The Browns wasn't bothered with the Ku Klux Klan either. The Negroes minded their own business just like before they was free.
I stayed on the plantation 'til the last Brown die. Then I come to Oklahoma and works on the railroad 'til I was too old to hustle the grips and packages. Now I just sits thinking how much better off would I be on the old plantation.
Homesick! Just homesick for that Alabama farm like it was in them good old times!
Age 83 yrs. Burwin, Okla.
I was born in Jackson, Tennessee, and I'm going on 83 years. My mother was Harriett Neel and father Jeff Bills, both of them named after their masters. I has one brother, J. B. Bills, but all de rest of my brothers and sisters is dead.
No sir, we never had no money while I was a slave. We jest didn't have nothing a-tall! We ate greens, corn bread, and ash cake. De only time I ever got a biscuit would be when a misdemeanor was did, and my Mistress would give a buttered biscuit to de one who could tell her who done it.
In hot weather and cold weather dere was no difference as to what we wore. We wore dresses my mother wove for us and no shoes a-tall. I never wore any shoes till I was grown and den dey was old brogans wid only two holes to lace, one on each side. During my wedding I wore a blue calico dress, a man's shirt tail as a head rag, and a pair of brogan shoes.
My Master lived in a three-story frame house painted white. My Mistress was very mean. Sometimes she would make de overseer whip negroes for looking too hard at her when she was talking to dem. Dey had four children, three girls and one boy.
I was a servant to my Master, and as he had de palsy I had to care for him, feed him and push him around. I don't know how many slaves, but he had a good deal of 'em.
About four o' clock mornings de overseer or negro carriage driver who stayed at the Big House would ring de bell to git up and git to work. De slaves would pick a heap of cotton and work till late on moonshining nights.
Dere was a white post in front of my door with ropes to tie the slaves to whip dem. Dey used a plain strap, another one with holes in it, and one dey call de cat wid nine tails which was a number of straps plated and de ends unplated. Dey would whip de slaves wid a wide strap wid holes in it and de holes would make blisters. Den dey would take de cat wid nine tails and burst de blisters and den rub de sores wid turpentine and red pepper.
I never saw any slaves auctioned off but I seen dem pass our house chained together on de way to be sold, including both men and women wid babies all chained to each other. Dere was no churches for slaves, but at nights dey would slip off and git in ditches and sing and pray, and when dey would sometimes be caught at it dey would be whipped. Some of de slaves would turn down big pots and put dere heads in dem and pray. My Mistress would tell me to be a good obedient slave and I would go to heaven. When slaves would attempt to run off dey would catch dem and chain dem and fetch 'em back and whip dem before dey was turned loose again.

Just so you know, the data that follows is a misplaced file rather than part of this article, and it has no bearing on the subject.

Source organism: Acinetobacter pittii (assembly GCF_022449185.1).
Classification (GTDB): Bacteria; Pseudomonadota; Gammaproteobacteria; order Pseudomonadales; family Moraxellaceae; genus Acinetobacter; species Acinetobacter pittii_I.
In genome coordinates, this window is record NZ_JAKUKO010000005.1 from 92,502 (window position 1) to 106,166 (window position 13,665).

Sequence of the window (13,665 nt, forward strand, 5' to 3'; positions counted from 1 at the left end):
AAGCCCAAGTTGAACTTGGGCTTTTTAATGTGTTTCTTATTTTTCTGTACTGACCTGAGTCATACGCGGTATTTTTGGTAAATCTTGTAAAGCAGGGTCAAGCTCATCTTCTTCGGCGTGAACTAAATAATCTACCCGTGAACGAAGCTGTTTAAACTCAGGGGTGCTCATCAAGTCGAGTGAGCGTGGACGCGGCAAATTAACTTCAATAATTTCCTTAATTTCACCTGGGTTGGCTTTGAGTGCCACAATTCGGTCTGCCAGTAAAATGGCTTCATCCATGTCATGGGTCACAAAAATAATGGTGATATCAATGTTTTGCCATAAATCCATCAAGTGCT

De patrollers would go about in de quarters at nights to see if any of de slaves was out or slipped off. As we sleep on de dirt floors on pallets, de patrollers would walk all over and on us and if we even grunt dey would whip us. De only trouble between de whites and blacks on our plantation was when de overseer tied my mother to whip her and my father untied her and de overseer shot and killed him.
Negroes never was allowed to git sick, and when dey would look somewhat sick, de overseer would give dem some blue-mass pills and oil of some sort and make dem continue to work.
During de War de Yankees would pass through and kill up de chickens, and hogs, and cattle, and eat up all dey could find. De day of freedom de overseer went into de field and told de slaves dat dey was free, and de slaves replied, "free how?" and he told dem: "free to work and live for demselves." And dey said dey didn't know what to do, and so some of dem stayed on. I married Josh Forch. I am mother of four children and 35 grand children.
I like Abraham Lincoln. I think he was a good man and president. I didn't know much who Jeff Davis was. What I heard 'bout Booker T. Washington, he was a good man.
Now dat slavery is over, I don't want to be in nary 'nother slavery, and if ever nary 'nothern come up I wouldn't stay here.
BETTY FOREMAN CHESSIER
Age 94 years Oklahoma City, Okla.
I was born July 11, 1843 in Raleigh, N. C. My mother was named Melinda Manley, the slave of Governor Manley of North Carolina, and my father was named Arnold Foreman, slave of Bob and John Foreman, two young masters. They come over from Arkansas to visit my master and my pappy and mammy met and got married, 'though my pappy only seen my mammy in the summer when his masters come to visit our master and dey took him right back. I had three sisters and two brothers and none of dem was my whole brothers and sisters. I stayed in the Big House all the time, but my sisters and brothers was gived to the master's sons and daughters whey dey got married and dey was told to send back for some more when dem died. I didn't never stay with my mammy doing of slavery. I stayed in the Big House. I slept under the dining room table with three other darkies. The flo' was well carpeted. Don't remembah my grandmammy and grandpappy, but my master was they master.